I started about an hour later this morning as I met members of the North Durham Runners Club. These fantastic runners gave me the boost I needed to get through the entire day.

I met Heather, my first guide through the Durham sections of the Mountains to Sea Trail at Red Mill Road at 7am. It was about an hour later than I normally start, but I’m glad I waited. Heather and I were able to get into a rhythm of running, hiking (riking?) in no time. We bobbed in and out of conversation and silence at just the right times, as if we had sea legs riding the waves of the trail and how we both felt at the moment.

It worked a little too well, because we missed a trail marker and accidentally doubled back. We almost entirely repeated the first portion of the trail before we figured out what we had done, when we turned around and tried again. All told, I think it added around 4 miles to the day.

After spending 8-ish miles together, we met up with Margo, who tagged off with Heather. Margo led me further West along the banks of the Eno River. She pointed out the large turtles that would slide off rocks where they were sunning themselves, the fast-moving rapids in some places, the peaceful fly fishermen, and how all this contrasted with the homeless camps that were less than a mile away.

Durham has a pretty rich history involving railroads, tobacco, top-tier universities, and a baseball team with cool name.

It’s a fairly old southern town, having been a major part on the old Indian Trading Route, which dates back long before the United State of America was a country. Despite this old and storied history, though, it was merely a railroad depot for almost 20 years before it was incorporated in 1869 – well after the Civil War.

Now, Durham has well over half a million people, and more than that, if you consider that it is part of the Research Triangle, which includes Raleigh and Chapel Hill. All three cities create a combined metropolitan statistical area of close to 2.2 million people.

These days, the industry is varied and it doesn’t appear to have one that stands out above the rest. Duke University Hospital is one of the research institutions that I visited for a second opinion on my own cancer diagnosis, however, so that sticks out as being pretty special.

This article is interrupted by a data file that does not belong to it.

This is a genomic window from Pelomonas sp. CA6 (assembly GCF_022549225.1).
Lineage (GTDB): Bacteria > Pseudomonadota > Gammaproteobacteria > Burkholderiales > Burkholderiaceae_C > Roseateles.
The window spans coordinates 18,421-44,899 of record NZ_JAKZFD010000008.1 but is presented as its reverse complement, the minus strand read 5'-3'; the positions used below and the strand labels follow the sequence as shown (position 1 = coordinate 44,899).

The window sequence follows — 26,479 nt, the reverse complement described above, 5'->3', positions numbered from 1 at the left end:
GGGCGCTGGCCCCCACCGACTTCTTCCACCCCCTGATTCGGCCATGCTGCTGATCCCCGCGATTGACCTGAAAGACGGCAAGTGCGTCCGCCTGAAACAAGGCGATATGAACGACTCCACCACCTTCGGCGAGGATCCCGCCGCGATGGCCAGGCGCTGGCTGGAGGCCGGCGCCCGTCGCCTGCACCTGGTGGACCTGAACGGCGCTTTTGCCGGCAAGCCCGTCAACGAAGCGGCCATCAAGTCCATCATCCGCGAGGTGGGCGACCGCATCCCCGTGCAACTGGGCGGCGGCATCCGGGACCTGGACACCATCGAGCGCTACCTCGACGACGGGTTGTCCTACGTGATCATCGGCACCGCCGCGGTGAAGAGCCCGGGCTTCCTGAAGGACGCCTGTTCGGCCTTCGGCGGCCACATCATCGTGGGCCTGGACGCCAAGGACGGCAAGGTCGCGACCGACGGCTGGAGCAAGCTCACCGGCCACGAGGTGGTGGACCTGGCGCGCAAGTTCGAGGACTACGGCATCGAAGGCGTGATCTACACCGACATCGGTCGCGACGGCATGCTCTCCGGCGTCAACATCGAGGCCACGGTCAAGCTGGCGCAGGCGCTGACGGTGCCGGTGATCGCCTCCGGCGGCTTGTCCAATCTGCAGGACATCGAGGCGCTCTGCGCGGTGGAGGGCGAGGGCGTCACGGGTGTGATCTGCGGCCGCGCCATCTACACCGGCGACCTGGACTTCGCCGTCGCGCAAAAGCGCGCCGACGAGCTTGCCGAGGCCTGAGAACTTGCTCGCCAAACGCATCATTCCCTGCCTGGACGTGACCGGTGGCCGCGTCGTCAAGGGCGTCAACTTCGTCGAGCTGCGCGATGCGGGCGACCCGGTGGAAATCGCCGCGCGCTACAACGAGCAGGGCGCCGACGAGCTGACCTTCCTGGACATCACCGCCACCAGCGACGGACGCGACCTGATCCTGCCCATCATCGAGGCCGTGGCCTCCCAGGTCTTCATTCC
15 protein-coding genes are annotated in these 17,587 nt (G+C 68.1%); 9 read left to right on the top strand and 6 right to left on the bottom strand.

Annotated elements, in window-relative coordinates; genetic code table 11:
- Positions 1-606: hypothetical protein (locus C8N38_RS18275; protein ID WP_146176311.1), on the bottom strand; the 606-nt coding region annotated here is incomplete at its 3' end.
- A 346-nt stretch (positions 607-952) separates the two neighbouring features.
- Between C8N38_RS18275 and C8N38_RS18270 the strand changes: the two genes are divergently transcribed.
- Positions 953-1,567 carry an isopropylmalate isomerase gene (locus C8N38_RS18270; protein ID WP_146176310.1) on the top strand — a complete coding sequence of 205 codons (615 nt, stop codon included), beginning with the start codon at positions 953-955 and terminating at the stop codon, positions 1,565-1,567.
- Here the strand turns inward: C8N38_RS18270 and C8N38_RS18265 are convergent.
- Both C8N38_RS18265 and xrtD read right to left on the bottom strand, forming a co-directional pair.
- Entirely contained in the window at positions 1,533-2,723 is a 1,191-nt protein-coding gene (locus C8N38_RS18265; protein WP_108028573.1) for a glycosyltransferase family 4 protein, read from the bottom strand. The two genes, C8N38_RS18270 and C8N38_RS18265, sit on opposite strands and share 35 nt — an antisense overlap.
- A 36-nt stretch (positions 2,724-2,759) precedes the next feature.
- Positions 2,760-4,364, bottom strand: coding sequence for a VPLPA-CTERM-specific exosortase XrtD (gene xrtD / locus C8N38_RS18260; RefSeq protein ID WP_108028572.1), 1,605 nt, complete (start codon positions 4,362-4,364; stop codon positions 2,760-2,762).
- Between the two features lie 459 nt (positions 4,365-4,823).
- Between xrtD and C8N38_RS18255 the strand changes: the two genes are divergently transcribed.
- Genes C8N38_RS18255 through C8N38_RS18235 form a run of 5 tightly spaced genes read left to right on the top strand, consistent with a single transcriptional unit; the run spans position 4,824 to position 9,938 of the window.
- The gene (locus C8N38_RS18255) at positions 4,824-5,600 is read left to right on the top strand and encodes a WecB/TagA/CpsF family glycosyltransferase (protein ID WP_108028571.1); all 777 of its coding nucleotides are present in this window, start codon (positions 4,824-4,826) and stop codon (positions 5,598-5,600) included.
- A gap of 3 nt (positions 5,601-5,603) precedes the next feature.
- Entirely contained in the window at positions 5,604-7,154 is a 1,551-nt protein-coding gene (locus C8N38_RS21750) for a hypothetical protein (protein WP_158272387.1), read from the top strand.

Duke, like several research institutions around the world, concentrates on discovery, innovation, and otherwise free-thinking with a purpose. They are creating scenarios where folks are more likely than not to leave there alive, and live a longer than expected, healthy life.

Durham makes waves and continues to push the boundaries. The trails through town are long and rolling, and fairly well maintained. I was especially impressed with that part. I see the appeal, but could some of you locals get those guys in tents and lean-tos between Roxboro Road and Guess Road, a few blankets and some food?

Margo left me at Guess Road, where her fellow club member, Shannon, brought me my first almond milk cappuccino in over a month. I chugged that, tucked the crushed paper cup into my pack to carry back to a trash can, and climbed down into the woods to move away the Eno’s current trajectory.

I had nearly 3 miles to myself to enjoy all the signs that the club members and their kids had made for me. There were TONS of them! It was like a mini-surprise party every time passed a tree and saw a poster of encouragement. My favorite was “May the 4th Be With you” (and also with you). I was really touched and couldn’t believe how much effort they put into letting me know that they believed in me – a guy they never met and sometimes doesn’t have much confidence himself.

At mile 18, I heard a voice behind me, and I was fairly heard my name, so I stopped and looked up as if a bird pooped on me. I’m not sure why I did that, but it seemed appropriate, and it gave whoever was behind me time to catch up. Amy, another club member, seemed awfully happy to see me. I think it was because she hadn’t expected to find me at all.

Amy and I only had a short time together. It seems she spent a good deal of time trying to find me, so she had little time to spare before child pickup times called. Either that, or I was talking way to much and she ran the other direction as fast as she could. Either answer is acceptable.

In about 2 more miles, I encountered one of those best kept secret places – the Eno Quarry swimming area. The swimming area was overloaded with college-age men and women who were willing to hike at least a mile in from their cars to cavort in the clearest water I had seen since I left Topsail Beach. Of course, big signs near the quarry pond telling swimmers that the area is dangerous and that “swimming is not recommended”, only encouraged more daredevils to brave the waters. I estimate there were 50 or more people there. None seemed worried. If there were any dead, dying or even slightly maimed, nobody noticed or wanted to talk about it.

By this time, I have to admit, my feet were starting to get tired, and I was ready for the day to be done. I saw the Eno River State Park parking lot, and just before I stepped off of the Mountains to Sea Trail for the day, I saw one more strategically placed sign that read, “Kenny, may you always: Run Often, Run Long, and Never Outrun your Joy of Running.” Words. They work.

May you never outrun your joy. Keep Moving Forward.

Kenny